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dc.contributor.authorKirschbaum, Dalia
dc.contributor.authorWatson, C. Scott
dc.contributor.authorRounce, David R.
dc.contributor.authorShugar, Dan H.
dc.contributor.authorKargel, Jeffrey S.
dc.contributor.authorHaritashya, Umesh K.
dc.contributor.authorAmatya, Pukar
dc.contributor.authorShean, David
dc.contributor.authorAnderson, Eric R.
dc.contributor.authorJo, Minjeong
dc.date.accessioned2019-09-27T00:30:24Z
dc.date.available2019-09-27T00:30:24Z
dc.date.issued2019-09-04
dc.identifier.citationKirschbaum D, Watson CS, Rounce DR, Shugar DH, Kargel JS, Haritashya UK, Amatya P, Shean D, Anderson ER and Jo M (2019) The State of Remote Sensing Capabilities of Cascading Hazards Over High Mountain Asia. Front. Earth Sci. 7:197. doi: 10.3389/feart.2019.00197en_US
dc.identifier.issn2296-6463
dc.identifier.doi10.3389/feart.2019.00197
dc.identifier.urihttp://hdl.handle.net/10150/634617
dc.description.abstractCascading hazard processes refer to a primary trigger such as heavy rainfall, seismic activity, or snow melt, followed by a chain or web of consequences that can cause subsequent hazards influenced by a complex array of preconditions and vulnerabilities. These interact in multiple ways and can have tremendous impacts on populations proximate to or downstream of these initial triggers. High Mountain Asia (HMA) is extremely vulnerable to cascading hazard processes given the tectonic, geomorphologic, and climatic setting of the region, particularly as it relates to glacial lakes. Given the limitations of in situ surveys in steep and often inaccessible terrain, remote sensing data are a valuable resource for better understanding and quantifying these processes. The present work provides a survey of cascading hazard processes impacting HMA and how these can be characterized using remote sensing sources. We discuss how remote sensing products can be used to address these process chains, citing several examples of cascading hazard scenarios across HMA. This work also provides a perspective on the current gaps and challenges, community needs, and view forward toward improved characterization of evolving hazards and risk across HMA.en_US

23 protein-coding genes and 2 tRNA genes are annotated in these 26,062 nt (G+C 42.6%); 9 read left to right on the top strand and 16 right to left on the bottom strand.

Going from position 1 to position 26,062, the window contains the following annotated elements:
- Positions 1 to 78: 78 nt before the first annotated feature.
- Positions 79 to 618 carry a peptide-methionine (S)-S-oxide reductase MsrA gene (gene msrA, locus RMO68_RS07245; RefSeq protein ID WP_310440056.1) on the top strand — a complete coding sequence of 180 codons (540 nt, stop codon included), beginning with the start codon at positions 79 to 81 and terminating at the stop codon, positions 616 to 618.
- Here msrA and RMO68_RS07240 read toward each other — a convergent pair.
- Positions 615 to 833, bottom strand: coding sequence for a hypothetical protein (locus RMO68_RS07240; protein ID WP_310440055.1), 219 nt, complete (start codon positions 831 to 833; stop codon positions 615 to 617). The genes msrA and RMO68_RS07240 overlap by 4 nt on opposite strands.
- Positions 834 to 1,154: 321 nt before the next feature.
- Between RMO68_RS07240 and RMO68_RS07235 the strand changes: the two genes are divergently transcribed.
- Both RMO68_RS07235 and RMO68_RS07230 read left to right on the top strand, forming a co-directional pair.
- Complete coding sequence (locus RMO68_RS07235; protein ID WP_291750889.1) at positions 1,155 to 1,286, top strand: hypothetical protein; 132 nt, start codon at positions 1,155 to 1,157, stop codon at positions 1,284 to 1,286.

dc.description.sponsorshipNASA's High Mountain Asia Program [NNH15ZDA001N, NNX16AT79G, NNX16AQ62G, NNX17AB27G, NNX16AQ88G, 15-HMA15-0037]; NASA IDS grant [80NSSC18K0432]en_US
dc.language.isoenen_US
dc.publisherFRONTIERS MEDIA SAen_US
dc.rightsCopyright © 2019 Kirschbaum, Watson, Rounce, Shugar, Kargel, Haritashya, Amatya, Shean, Anderson and Jo. This is an open-access article distributed under the terms of the Creative Commons Attribution License (CC BY).en_US
dc.rights.urihttps://creativecommons.org/licenses/by/4.0/
dc.subjectcascading hazardsen_US
dc.subjectHigh Mountain Asiaen_US
dc.subjectremote sensingen_US
dc.subjectglacial lake outburst floodsen_US
dc.subjectlandslidesen_US
dc.subjectrisk assessmenten_US
dc.titleThe State of Remote Sensing Capabilities of Cascading Hazards Over High Mountain Asiaen_US
dc.typeArticleen_US
dc.contributor.departmentUniv Arizona, Dept Hydrol & Atmospher Scien_US
dc.identifier.journalFRONTIERS IN EARTH SCIENCEen_US
dc.description.noteOpen access journalen_US
dc.description.collectioninformationThis item from the UA Faculty Publications collection is made available by the University of Arizona with support from the University of Arizona Libraries. If you have questions, please contact us at repository@u.library.arizona.edu.en_US
dc.eprint.versionFinal published versionen_US
dc.source.volume7
refterms.dateFOA2019-09-27T00:30:24Z


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Copyright © 2019 Kirschbaum, Watson, Rounce, Shugar, Kargel, Haritashya, Amatya, Shean, Anderson and Jo. This is an open-access article distributed under the terms of the Creative Commons Attribution License (CC BY).
Except where otherwise noted, this item's license is described as Copyright © 2019 Kirschbaum, Watson, Rounce, Shugar, Kargel, Haritashya, Amatya, Shean, Anderson and Jo. This is an open-access article distributed under the terms of the Creative Commons Attribution License (CC BY).